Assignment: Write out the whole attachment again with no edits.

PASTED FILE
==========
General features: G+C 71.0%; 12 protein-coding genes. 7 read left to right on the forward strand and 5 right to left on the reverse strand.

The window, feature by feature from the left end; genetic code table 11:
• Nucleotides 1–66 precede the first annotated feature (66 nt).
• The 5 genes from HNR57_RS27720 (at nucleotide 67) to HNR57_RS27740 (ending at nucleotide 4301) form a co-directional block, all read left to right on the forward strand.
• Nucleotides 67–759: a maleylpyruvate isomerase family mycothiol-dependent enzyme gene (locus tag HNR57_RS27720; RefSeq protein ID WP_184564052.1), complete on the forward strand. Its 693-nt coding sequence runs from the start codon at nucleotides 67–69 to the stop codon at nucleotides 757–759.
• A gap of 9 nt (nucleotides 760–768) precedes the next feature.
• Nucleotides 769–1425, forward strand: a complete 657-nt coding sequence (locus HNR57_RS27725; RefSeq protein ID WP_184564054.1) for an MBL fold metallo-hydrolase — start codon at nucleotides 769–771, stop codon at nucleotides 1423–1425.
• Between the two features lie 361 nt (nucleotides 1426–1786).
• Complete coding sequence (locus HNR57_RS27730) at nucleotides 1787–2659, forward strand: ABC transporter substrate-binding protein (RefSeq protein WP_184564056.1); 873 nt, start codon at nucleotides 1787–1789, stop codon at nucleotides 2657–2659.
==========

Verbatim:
General features: G+C 71.0%; 12 protein-coding genes. 7 read left to right on the forward strand and 5 right to left on the reverse strand.

The window, feature by feature from the left end; genetic code table 11:
• Nucleotides 1–66 precede the first annotated feature (66 nt).
• The 5 genes from HNR57_RS27720 (at nucleotide 67) to HNR57_RS27740 (ending at nucleotide 4301) form a co-directional block, all read left to right on the forward strand.
• Nucleotides 67–759: a maleylpyruvate isomerase family mycothiol-dependent enzyme gene (locus tag HNR57_RS27720; RefSeq protein ID WP_184564052.1), complete on the forward strand. Its 693-nt coding sequence runs from the start codon at nucleotides 67–69 to the stop codon at nucleotides 757–759.
• A gap of 9 nt (nucleotides 760–768) precedes the next feature.
• Nucleotides 769–1425, forward strand: a complete 657-nt coding sequence (locus HNR57_RS27725; RefSeq protein ID WP_184564054.1) for an MBL fold metallo-hydrolase — start codon at nucleotides 769–771, stop codon at nucleotides 1423–1425.
• Between the two features lie 361 nt (nucleotides 1426–1786).
• Complete coding sequence (locus HNR57_RS27730) at nucleotides 1787–2659, forward strand: ABC transporter substrate-binding protein (RefSeq protein WP_184564056.1); 873 nt, start codon at nucleotides 1787–1789, stop codon at nucleotides 2657–2659.